The rise of e-commerce is going to put additional pressure on Royal Mail to deliver quality service without sacrificing environmental sustainability. In these circumstances the efficiency of delivery routing can play a significant role in reducing emissions. Royal Mail’s weather concerns represent an interesting conundrum, as it is precisely when weather disruptions hit an area that the ability to deliver mail, supplies, and aid becomes of paramount importance! Perhaps advanced delivery technologies such as aerial drones (http://www.flyzipline.com/) or self-driving delivery robots (https://www.starship.xyz/) will provide a pathway to more sustainable options even in the event of weather challenges.
This is really interesting and I actually had a friend start a business to tackle this very type of problem. He wanted to create an insurance product that would help cities and companies (ie. ski resorts) better protect themselves from financial risks associated with climate events. These type of products to exist in other markets (see: weather derivatives http://www.investopedia.com/articles/optioninvestor/05/052505.asp). One issue with these type of products is that municipal budgeting does not align with how these insurance contracts are structured. Also, it is very difficult to appropriately calibrate the contracts based on the variability of the weather and the long time horizon that you would require to truly smooth out weather variability. Do you think a weather insurance scheme could ever work for cities?
I agree that the regulatory push on renewable energy is a major factor for Volkswagen moving forward, and this especially true because they are headquartered in Germany. I just read that the government had expressed an intention to ban all gasoline and diesel cars by 2030 (https://www.wired.com/2016/10/german-auto-industry-finally-maybe-done-gas/). Do you think this is a good move? On the one hand, it would force its historically strong automotive company to pivot to where the market is moving, yet on the other hand these regulatory pressures may pose challenges for the future of the German automotive businesses if they are not able to innovative in the electric vehicle market.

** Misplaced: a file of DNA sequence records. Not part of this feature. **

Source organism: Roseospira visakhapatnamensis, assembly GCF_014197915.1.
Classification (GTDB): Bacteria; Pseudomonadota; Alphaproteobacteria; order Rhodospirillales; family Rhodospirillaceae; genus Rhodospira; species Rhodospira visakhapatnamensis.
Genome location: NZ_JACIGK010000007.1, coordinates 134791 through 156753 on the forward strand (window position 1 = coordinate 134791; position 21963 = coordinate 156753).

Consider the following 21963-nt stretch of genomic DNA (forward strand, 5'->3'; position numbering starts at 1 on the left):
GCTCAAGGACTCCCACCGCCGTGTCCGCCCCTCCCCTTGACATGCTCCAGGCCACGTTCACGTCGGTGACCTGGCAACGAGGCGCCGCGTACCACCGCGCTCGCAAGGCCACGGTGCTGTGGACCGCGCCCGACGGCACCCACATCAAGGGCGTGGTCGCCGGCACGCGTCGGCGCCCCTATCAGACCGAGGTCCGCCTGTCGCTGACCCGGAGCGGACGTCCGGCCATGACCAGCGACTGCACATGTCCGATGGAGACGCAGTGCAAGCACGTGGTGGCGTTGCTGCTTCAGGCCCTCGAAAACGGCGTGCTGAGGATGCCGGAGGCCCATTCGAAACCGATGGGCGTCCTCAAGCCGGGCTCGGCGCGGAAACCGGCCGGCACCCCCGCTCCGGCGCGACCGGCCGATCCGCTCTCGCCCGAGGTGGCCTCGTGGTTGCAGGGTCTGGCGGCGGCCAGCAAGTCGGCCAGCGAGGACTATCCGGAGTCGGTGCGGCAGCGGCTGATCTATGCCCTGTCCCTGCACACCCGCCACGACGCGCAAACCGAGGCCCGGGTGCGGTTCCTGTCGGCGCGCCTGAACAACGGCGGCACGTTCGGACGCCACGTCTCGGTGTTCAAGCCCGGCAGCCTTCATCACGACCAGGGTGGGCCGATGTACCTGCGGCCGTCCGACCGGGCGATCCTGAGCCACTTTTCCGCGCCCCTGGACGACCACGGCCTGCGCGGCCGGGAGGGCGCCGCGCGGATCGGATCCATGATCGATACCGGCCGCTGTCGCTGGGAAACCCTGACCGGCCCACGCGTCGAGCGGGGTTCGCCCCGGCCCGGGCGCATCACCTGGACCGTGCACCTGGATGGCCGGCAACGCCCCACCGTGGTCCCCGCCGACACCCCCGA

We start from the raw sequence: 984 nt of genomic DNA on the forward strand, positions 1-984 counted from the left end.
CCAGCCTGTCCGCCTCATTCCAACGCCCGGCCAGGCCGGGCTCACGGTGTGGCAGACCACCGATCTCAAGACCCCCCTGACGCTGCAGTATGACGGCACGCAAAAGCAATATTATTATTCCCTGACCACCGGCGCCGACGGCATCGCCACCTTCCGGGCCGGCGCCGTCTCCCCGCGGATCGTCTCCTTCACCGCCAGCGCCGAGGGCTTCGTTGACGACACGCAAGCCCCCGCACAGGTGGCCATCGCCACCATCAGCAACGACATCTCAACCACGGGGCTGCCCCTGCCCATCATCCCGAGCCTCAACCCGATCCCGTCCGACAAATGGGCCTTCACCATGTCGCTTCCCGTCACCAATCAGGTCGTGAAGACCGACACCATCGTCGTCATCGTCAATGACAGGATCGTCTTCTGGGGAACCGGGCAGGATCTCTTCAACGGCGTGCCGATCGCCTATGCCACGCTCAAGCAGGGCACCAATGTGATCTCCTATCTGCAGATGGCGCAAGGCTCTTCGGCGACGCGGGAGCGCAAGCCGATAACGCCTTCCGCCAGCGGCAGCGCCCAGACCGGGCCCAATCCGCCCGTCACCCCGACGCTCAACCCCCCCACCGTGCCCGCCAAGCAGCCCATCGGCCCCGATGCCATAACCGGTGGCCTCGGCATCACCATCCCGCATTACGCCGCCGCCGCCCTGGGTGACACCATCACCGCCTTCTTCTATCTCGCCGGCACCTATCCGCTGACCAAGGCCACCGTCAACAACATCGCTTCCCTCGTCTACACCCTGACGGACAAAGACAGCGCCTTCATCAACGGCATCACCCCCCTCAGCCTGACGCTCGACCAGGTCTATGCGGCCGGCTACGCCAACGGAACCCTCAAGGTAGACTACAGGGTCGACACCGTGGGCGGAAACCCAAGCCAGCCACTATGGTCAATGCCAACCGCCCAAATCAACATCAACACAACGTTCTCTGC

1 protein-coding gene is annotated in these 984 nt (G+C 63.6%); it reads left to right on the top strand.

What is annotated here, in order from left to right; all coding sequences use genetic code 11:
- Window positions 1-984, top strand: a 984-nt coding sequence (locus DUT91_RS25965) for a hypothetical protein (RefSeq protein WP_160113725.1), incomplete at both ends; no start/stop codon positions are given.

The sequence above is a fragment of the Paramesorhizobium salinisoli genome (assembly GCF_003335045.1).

I am cautiously optimistic about some of these new meat replacement products. For example, Impossible Foods is leveraging an ingredient called heme to create a plant-based replacement for hamburgers (see: http://www.businessinsider.com/impossible-foods-burger-heme-secret-ingredient-2016-10). While I am hopeful about some of these products, I also would note how challenging it can be to build a sustainable supply chain. Startup Hampton Creek was launched with the intention to replace chicken eggs with a plant-based substitute, but when a research institute examined the sustainability of the company’s entire footprint, the company was disappointed to see a much more negative view of their sustainability than they had previously believed (see: https://www.bloomberg.com/features/2016-hampton-creek-just-mayo/).
As Tesla accelerates towards autonomous vehicles there will be interesting questions about the sustainability of low-cost vehicles roaming the streets. Robin Chase has written about this (see: Will a World of Driverless Cars Be Heaven or Hell http://www.citylab.com/commute/2014/04/will-world-driverless-cars-be-heaven-or-hell/8784/) by noting that our streets will become congested if we send out our vehicles all the time to run errands on our behalf. Even if these cars are electric vehicles, the demands on the power grid could be significant. How should we assess sustainability as autonomy begins to enter our city streets?